Try it. If the noise is unacceptable even over the short distance you're
    using, use coax from cheap earphones, like I said, or from an old monitor
    cable, as Baron said.
    I won't say anymore, I'm repeating myself already now.
     
  12. Guest

    Guest Guest

    for short run ( <10 feet) i use flat copper laminated sheet wire. ,
    similar to the stuff u see inside jap cameras for interconnects. can be
    run under anything or painted to conceal. its tough as nails, resists
    tearing too, even used it to hang decoration to conceal the microphones!

    even have used aluminum foil between plain scotch tape!

    be inventive, dont get hamstrung with commercial dealers!
     
  13. Jon D

    Jon D Guest

    I am in the UK. I have an electret mic capsule and want to

    I am the OP.

    I have to confess that I don't know much about twisted pair wiring
    except that it's often mentioned with ethernet.

    (1) Could I make my own twisted pair wiring to attach my minature
    microphone capsule by getting two reasonably fine wires and twist them
    together? If so then would something like four to five twists per inch
    be about right?

    (2) Could I use the wires from an old-style magnetic earpiece?
    For example http://www.maplin.co.uk/images/full/LB23A.jpg
     
  14. Jon D

    Jon D Guest


    Can I buy a few feet of "flat copper laminated sheet wire"? I can't
    find it on Google or Froogle.

    Is it something which has to be cannibalised from defunct electronic
    equipment?
     
  15. It's very common. Most mains cables use twisting so that the induced field
    strength falls off sharply with distance from the cable.
    You can make it easily by taking two parallel lengths of single-core
    stranded insulated wire and tying a small weight on one end of the pair.
    Hold the far ends up so the weight hangs freely. Spread the held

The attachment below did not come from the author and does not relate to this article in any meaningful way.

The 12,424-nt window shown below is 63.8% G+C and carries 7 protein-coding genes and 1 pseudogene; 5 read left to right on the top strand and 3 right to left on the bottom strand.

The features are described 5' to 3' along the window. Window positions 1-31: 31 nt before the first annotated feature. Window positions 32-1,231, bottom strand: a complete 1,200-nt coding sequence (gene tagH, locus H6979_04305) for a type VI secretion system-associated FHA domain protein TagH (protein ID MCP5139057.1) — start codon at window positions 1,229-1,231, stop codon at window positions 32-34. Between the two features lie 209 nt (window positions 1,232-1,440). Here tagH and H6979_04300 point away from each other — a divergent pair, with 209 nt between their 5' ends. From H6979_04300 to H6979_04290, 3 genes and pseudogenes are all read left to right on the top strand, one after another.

ends, keeping the angle between each length constant, and twist the ends in
    the same direction, between finger and thumb. The wider the angle, the more
    twists per inch will result. The more the better, generally. This trick
    makes a fast, evenly spaced twisted pair.
    Definitely, that looks like good stuff. They make them twised with many
    turns per inch to reduce induced hum, because the earphones have a very low
    impedance and high sensitivity, so can pick up hum even without much
    amplification if they didn't have the twisting.
     
  16. Actually, mains cables have a twist for easy flexing, but it does help
    reduce inductive coupling, too. The earphone cable also uses it so it
    flexes easily without causing metal fatigue.
     
  17. This is a slightly different application.

    Don't make it too complicated - just try the simple solution first and
    change it only if there is a problem.
     
  18. Guest

    Guest Guest

    try the surplus houses, silicon surplus, digikey, electronic goldmine, etc

    it is also supplied as power distribution bus wire, not as flat though, (.01
    inch thik)

    yes, cannibalism is a great way to derive this stuff, only the
    configurations are very limited that way due to short run pieces.